"Cotton Tail features one of Webster's best solos, and also one of the greatest ever recorded. Gunther Schuller writes that Webster's solo "finds a remarkable balance between a whole world of musical ideas: swinging eight-note phrases interspersed with long and expressive held notes, some of these embellished with passionate vibratos and shakes, tonal colorations ranging from soft hues to hot and raspy timbres, all a rich mixture of the predictable and unpredictable. To the listener, it comes across as a solo of remarkable logic and craft, deviating from the established changes, yet melodically making sense. It has become a cliché to say that a solo tells a story, but Webster achieves just that: a commanding introduction, the development of key phrases, the build to a climax, all of which has a distinct narrative quality to it. Surprisingly, it was nailed in one take.
After a brief stride piano solo by Ellington, the remainder of the tune features the high-powered riffing that Ellington's band excelled at; as Mark Tucker says, "the orchestra could roar ahead like an express train and stop on a dime. Powered by Blanton and Greer, the band builds in intensity to a dissonant climax, yet with an extraordinary control of dynamics, before a recapitulation of the main theme.
"Cotton Tail was, at the time, a startlingly modern composition, an example of modern jazz before there was ever such a term. The beboppers of the forties in particular were influenced heavily by the record's angular melody, tricky structure, and advanced harmonic theory. "Cotton Tail emphasizes ninths and flatted fifths, two notes that in the future would be important to the development of the bebop vocabulary and fit in with the maverick rule-breaking of established musical ideas that Parker and Gillespie would make their specialty.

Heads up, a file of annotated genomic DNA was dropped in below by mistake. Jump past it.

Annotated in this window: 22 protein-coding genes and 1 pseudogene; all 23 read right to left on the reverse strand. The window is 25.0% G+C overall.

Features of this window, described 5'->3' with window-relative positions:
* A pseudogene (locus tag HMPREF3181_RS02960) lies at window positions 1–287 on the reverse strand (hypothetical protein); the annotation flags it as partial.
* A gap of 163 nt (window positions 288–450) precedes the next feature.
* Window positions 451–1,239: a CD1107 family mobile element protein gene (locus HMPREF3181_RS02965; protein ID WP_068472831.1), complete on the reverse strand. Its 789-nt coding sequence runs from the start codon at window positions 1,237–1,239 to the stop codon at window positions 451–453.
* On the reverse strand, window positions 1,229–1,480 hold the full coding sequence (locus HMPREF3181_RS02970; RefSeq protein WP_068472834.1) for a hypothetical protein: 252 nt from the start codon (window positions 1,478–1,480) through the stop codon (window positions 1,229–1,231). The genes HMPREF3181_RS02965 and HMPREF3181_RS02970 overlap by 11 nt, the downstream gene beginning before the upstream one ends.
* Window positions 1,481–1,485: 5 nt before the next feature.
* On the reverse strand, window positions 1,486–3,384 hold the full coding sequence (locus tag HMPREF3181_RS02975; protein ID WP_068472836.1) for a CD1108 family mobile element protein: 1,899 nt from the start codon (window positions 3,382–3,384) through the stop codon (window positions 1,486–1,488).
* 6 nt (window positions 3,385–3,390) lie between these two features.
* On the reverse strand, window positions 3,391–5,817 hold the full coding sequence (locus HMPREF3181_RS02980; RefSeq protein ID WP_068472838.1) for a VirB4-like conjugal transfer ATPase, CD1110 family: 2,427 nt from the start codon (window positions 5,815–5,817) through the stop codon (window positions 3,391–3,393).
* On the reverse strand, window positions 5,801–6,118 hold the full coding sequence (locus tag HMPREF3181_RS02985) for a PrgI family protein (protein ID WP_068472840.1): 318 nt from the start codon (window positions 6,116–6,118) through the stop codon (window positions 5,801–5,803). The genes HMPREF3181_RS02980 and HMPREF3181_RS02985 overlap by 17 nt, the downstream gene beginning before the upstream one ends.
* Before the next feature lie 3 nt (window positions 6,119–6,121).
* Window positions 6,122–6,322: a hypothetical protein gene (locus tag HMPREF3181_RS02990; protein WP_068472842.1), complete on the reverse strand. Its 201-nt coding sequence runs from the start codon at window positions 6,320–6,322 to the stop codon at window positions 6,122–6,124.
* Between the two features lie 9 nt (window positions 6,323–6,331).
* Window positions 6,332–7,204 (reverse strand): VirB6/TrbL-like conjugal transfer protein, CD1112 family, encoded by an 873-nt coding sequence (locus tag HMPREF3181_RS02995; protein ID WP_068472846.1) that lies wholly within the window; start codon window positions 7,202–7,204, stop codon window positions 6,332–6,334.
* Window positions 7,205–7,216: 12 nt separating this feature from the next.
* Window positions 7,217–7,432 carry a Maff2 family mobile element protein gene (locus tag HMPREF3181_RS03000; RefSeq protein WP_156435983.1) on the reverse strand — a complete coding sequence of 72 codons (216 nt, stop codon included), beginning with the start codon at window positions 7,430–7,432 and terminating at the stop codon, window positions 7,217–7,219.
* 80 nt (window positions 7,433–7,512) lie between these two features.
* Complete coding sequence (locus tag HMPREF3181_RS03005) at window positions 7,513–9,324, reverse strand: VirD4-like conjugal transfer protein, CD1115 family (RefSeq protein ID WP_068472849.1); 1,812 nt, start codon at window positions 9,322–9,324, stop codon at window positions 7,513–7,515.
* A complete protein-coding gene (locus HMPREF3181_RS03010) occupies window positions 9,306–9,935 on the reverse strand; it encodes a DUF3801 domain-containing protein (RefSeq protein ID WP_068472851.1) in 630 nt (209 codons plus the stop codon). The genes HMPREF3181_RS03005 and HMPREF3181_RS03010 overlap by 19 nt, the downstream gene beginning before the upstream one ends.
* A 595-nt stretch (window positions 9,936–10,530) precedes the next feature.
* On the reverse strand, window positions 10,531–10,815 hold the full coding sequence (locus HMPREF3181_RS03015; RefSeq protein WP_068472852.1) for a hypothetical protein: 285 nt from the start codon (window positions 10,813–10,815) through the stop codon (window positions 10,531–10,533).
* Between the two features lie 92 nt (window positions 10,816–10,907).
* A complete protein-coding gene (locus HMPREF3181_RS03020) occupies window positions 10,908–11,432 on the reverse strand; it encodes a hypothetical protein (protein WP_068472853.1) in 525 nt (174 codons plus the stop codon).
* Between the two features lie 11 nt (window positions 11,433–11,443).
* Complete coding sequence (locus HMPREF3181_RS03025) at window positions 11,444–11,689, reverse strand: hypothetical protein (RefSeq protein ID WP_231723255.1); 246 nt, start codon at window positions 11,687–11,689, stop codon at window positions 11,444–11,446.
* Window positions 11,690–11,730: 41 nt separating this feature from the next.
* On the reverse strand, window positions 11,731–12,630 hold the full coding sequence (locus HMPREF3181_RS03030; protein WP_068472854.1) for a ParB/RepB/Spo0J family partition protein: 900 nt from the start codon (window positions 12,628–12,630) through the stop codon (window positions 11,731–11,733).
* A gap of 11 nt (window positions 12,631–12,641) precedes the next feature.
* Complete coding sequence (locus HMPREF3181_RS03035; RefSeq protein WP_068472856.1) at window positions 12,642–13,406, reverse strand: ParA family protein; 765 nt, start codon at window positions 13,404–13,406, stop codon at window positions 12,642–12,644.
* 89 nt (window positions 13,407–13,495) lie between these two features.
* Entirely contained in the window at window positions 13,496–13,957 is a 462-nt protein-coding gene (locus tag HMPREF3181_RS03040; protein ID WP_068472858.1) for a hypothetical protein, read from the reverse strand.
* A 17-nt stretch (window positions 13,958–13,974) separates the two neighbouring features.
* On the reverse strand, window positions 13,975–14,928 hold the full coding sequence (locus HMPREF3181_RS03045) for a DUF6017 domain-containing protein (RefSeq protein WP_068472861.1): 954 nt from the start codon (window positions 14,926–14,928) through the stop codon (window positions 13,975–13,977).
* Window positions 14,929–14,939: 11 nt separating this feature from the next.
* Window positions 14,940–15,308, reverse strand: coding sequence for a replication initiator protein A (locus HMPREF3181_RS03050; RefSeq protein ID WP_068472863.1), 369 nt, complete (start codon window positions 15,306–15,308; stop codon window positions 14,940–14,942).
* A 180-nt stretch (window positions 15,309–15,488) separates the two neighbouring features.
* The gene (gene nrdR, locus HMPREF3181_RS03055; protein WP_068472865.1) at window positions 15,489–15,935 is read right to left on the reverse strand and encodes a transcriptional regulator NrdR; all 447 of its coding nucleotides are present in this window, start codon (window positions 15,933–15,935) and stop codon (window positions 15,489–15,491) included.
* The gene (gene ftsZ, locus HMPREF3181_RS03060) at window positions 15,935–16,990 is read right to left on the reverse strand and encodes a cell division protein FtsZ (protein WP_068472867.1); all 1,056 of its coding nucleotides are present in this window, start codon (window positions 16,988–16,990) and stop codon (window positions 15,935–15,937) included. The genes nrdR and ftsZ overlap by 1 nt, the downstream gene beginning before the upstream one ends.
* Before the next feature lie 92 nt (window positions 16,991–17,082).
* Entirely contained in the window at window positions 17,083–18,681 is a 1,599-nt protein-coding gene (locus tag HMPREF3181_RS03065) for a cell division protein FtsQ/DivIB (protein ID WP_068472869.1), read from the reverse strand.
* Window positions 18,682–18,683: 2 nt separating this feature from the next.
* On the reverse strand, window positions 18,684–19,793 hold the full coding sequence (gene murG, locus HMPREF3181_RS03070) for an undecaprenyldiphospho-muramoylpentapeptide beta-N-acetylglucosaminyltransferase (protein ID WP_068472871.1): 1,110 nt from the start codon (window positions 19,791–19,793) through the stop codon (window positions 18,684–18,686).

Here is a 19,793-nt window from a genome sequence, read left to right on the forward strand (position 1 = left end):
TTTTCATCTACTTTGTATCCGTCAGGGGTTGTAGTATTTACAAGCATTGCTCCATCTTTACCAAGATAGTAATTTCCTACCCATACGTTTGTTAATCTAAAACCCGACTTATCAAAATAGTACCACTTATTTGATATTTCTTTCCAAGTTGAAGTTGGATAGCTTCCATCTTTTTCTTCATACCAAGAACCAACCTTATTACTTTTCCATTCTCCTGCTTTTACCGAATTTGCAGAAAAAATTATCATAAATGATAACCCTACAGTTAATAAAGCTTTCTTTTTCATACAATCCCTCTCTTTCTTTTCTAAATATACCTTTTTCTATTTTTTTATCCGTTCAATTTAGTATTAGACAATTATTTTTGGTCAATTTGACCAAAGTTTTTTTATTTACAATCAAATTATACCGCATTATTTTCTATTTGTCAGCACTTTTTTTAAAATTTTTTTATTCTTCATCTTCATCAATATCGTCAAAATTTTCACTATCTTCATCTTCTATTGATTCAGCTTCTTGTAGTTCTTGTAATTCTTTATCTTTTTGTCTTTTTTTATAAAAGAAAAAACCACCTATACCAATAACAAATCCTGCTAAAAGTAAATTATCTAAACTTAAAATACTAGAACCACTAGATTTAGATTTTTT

But perhaps more importantly, "Cotton Tail represented a new approach to composition that included improvisation as a key element. Ellington developed his melodies not just as songs; he also carved out room to showcase his band members. "Cotton Tail is as much of a blowing tune as he ever wrote, and an up-tempo number clearly not intended for dancing. It helped shape a new role for jazz that was beginning to emerge during the Swing Era: jazz didn't have to be music for jazz dancing, it could exist for its own sake. Soon jazz would alter drastically, becoming more complex and artful, and its function would depend on a listening audience that was willing to go along for the ride. While "Cotton Tail was merely a blip on the radar for Swing music fans, plenty of musicians absorbed what it had to offer. Leave it to Ellington to be ahead of the pack.
Collier, James Lincoln. Duke Ellington. New York: Oxford University Press, 1987.
Hasse, John Edward. Beyond Category: The Life and Genius of Duke Ellington. New York: Simon & Schuster, 1993.
Schuller, Gunther. The Swing Era. New York: Oxford University Press, 1989.